extension to Morgaine’s response:
    Even worse, Edison conducted many public demonstrations of “deadly AC”, stooping so low as to hire local boys to round up stray dogs and cats—and even steal pets from people’s homes!—to keep the electrocution machines well supplied. Never mind, of course, that a sufficient voltage of AC or DC will kill….

  • Ann

    27 David,

    We have the capability, what we seem to lack is the imagination.

  • Fallenangel

    Ann you are absolutely right

  • kyle

    It was Tesla’s AC system, Westinghouse bought the patent off him veru cheaply.
    The argument was mainly between Tesla and Edison.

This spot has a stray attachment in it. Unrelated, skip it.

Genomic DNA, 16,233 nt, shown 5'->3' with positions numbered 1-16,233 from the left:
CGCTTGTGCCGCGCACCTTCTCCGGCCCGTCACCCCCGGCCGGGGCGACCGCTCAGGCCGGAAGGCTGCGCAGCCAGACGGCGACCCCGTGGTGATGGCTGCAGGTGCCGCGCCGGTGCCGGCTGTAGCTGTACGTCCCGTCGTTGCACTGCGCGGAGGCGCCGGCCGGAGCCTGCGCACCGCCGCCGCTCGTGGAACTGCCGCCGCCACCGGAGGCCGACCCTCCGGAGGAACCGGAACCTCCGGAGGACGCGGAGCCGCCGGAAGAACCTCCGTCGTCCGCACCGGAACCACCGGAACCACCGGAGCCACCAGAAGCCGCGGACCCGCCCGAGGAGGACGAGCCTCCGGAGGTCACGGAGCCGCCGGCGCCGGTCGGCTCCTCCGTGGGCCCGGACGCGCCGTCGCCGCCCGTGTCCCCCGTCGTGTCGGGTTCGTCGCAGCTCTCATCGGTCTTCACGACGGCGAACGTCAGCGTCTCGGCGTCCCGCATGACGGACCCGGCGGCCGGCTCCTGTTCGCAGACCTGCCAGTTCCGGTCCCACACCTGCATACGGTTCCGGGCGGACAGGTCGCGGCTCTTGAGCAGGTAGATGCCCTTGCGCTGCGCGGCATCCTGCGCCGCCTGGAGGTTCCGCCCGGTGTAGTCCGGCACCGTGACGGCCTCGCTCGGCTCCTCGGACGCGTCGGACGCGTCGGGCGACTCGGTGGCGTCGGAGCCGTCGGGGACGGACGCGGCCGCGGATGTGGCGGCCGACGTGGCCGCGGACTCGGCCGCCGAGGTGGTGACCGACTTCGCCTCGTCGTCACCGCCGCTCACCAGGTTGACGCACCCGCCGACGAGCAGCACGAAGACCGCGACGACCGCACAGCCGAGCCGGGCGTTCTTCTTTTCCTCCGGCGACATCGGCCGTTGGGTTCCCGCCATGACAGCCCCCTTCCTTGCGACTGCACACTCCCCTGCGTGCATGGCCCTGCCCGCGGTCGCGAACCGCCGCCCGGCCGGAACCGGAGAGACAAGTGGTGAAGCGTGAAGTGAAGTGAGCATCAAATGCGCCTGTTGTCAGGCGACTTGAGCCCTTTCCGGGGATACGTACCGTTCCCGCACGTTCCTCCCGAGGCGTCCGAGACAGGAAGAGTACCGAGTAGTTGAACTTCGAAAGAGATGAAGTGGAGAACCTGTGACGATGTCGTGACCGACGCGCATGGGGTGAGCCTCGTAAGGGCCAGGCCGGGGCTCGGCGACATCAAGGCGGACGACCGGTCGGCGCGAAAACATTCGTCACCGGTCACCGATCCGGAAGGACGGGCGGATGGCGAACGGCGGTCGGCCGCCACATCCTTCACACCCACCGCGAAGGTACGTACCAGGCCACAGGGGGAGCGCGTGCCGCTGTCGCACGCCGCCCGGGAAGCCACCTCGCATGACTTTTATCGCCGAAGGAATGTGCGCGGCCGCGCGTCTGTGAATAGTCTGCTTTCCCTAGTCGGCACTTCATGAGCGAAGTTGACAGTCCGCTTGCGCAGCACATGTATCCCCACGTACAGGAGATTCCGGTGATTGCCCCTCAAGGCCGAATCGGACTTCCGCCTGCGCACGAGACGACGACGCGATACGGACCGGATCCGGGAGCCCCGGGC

• rsfeller

    I won’t get into siting examples but many of the computer quotes starting with the DEC chairman have long been discussed as false or taken out of context.


  • don

    Doesn’t this make everyone feel better about pulling the occasional boner.

  • Skipweasel

    Lee De Forest didn’t invent the vacuum tube. He invented /a form/ of vacuum tube but such things had been patented at least two years earlier.

  • Excellent – so many posts these days are reposts of someone else list. This was really original, and well put together!

  • Oh yes, the terrifyingly breakneck speeds of 15 miles an hour.

  • Ann

    “Oh yes, the terrifyingly breakneck speeds of 15 miles an hour.”

    Actually, it can feel terrifyingly fast when you are on the back of a horse.

  • Paul

    Add Man Made Global Warming to the list of false predictions.